The Getty Villa
The Ancient World in Silent Cinema
Date: Saturday, April 10, 2010
Time: 1:00 p.m.
Location: Getty Villa, Auditorium
Admission: Free; a ticket is required. Call Getty Visitor Services at (310) 440-7300 or use the "Get Tickets" button below.
Sold Out

In the earliest days of cinema, more than 800 films drew their inspiration from ancient Mediterranean cultures, history, and society. With the exception of a handful now available on DVD or screened at film festivals, most of these works have been largely forgotten. Ranging from historical and mythological epics to burlesques, animated cartoons, documentaries and adaptations of Greek drama, these films all suggest an interest in the ancient world. Today more than 300 of these early films survive in archival collections in 26 countries, and digital technology has created new possibilities to access and transmit early cinema, allowing a reconsideration of silent films as a culturally and aesthetically dynamic medium.

Pantelis Michelakis, senior lecturer in classics at the University of Bristol, and Maria Wyke, professor and chair of Latin at the University College London, screen a selection of rare silent films set in ancient Greece and Rome, all of which survive in the British National Film Archive. The films will be accompanied on the piano by Andrew Earle Simpson, composer and professor of music at the Catholic University of America in Washington, D.C.

La Légende de Midas (France, 1910, directed by Louis Feuillade, 12 minutes)

La Caduta di Troia (Italy, 1910, directed by Giovanni Pastrone and Romano Luigi Borgnetto, 29 minutes)

The Private Life of Helen of Troy (United States, 1927, directed by Alexander Korda, 5 minute fragment).

Julius Caesar (United States, 1908, directed by William V. Ranous, 14 minutes)

Cléopatre (France, 1910, directed by Ferdinand Zecca and Henri Andréani, 15 minutes)

A Roman Scandal (United States, 1924, directed by Bud Fisher, 6 minutes)

 

About Pantelis Michelakis
Pantelis Michelakis is a senior lecturer in classics in the department of classics and ancient history at the University of Bristol, England. His research focuses on the fields of Greek literature and culture and the classical tradition with particular interest in Greek tragedy and its reception on stage and screen. He is the author of Achilles in Greek Tragedy and Euripides' Iphigenia at Aulis. He has also co-edited Homer, Tragedy and Beyond: Essays in Honour of P.E. Easterling and Agamemnon in Performance, 456 B.C.A.D. 2003. Michelakis is currently working on a book about the reception of Greek tragedy in cinema and on articles about the performance history of Greco-Roman drama.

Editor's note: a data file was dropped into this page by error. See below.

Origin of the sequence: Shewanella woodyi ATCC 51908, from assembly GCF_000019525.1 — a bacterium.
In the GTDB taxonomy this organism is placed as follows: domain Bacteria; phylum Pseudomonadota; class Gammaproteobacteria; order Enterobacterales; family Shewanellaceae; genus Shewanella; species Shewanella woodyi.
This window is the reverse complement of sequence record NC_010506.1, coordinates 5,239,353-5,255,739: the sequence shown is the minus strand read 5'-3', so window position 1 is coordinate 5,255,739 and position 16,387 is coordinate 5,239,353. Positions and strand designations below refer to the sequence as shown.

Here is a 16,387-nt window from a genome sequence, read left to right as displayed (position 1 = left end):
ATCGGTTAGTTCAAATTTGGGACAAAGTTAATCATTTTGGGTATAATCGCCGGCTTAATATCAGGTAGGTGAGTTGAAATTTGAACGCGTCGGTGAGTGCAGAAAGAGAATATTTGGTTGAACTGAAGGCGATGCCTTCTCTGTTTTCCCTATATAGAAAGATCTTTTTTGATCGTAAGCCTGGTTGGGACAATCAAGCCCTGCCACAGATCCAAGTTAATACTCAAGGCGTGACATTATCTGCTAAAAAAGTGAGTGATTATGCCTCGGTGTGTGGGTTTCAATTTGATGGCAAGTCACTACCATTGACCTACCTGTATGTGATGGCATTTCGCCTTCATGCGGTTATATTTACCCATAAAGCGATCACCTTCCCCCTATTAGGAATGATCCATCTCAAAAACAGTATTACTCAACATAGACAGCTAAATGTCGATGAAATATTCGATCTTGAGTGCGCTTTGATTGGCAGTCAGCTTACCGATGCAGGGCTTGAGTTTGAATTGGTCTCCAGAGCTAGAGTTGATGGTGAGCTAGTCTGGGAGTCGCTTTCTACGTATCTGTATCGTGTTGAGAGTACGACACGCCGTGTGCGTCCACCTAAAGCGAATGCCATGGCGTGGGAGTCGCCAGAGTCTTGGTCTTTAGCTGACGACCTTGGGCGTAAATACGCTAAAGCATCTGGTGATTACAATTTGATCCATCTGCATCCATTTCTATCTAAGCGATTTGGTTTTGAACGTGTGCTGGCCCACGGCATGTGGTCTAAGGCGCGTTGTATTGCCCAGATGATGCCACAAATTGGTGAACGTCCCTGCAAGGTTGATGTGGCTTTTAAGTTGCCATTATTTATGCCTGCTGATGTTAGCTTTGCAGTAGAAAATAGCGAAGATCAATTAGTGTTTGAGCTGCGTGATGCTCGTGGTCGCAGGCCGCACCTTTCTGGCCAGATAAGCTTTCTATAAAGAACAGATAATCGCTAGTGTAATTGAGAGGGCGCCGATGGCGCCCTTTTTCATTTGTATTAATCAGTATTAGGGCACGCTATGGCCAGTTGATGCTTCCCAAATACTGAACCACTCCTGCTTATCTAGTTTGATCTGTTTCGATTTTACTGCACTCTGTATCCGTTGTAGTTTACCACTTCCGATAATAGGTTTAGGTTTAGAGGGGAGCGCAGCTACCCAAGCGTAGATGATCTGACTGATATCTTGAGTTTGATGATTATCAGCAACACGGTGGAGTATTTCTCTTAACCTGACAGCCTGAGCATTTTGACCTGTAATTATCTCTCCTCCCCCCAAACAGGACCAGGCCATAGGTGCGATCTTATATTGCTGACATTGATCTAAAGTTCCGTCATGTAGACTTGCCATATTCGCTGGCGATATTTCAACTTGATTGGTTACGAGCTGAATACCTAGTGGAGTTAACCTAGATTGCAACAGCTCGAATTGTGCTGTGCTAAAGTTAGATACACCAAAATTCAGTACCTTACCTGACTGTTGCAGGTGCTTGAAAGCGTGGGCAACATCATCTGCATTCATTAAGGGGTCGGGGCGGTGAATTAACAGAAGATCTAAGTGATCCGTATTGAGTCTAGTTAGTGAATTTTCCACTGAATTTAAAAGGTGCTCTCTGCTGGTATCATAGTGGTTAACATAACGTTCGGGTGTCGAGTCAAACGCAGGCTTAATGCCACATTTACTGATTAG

About Maria Wyke
Maria Wyke is professor and chair of Latin in the department of Greek and Latin at University College London, England. She studied classics at Oxford University and then at Cambridge University, where she received her Ph.D. in Latin literature. Her research interests include ancient gender and sexuality, reception studies, Rome on film, and classics and popular culture. In 1990 Wyke began research into the representation of Roman history in American and Italian cinema, which resulted in the book Projecting the Past: Ancient Rome, Cinema and History, and has further researched the reception of antiquity in broader contexts. With Dr. Michelakis, she is currently involved in a long-term research project and publication dedicated to archiving and documenting the ancient world in silent cinema.



Andrew Earle Simpson
 
About Andrew Earle Simpson
Andrew Earle Simpson, composer, pianist, and organist, is associate professor at the Benjamin T. Rome School of Music of the Catholic University of America in Washington, D.C. A composer of opera, silent film, orchestral, chamber, and choral pieces, Simpson explores how music interacts with other arts, both in concert and on stage. He is house accompanist for the Library of Congresss Mt. Pony Theatre, and has performed original film scores at Le Giornate del Cinema Muto in Pordenone, Italy; Sala Cecília Meireles in Rio de Janeiro, Brazil; the National Gallery of Art in Washington D.C.; and many other venues. Simpson is cofounder of the Snark Ensemble, a group devoted to creating and performing new scores for silent film and theater.


How to Get Here
The Getty Villa is located at 17985 Pacific Coast Highway in Malibu, California, approximately 25 miles west of downtown Los Angeles. See Hours, Directions, Parking for directions and parking information.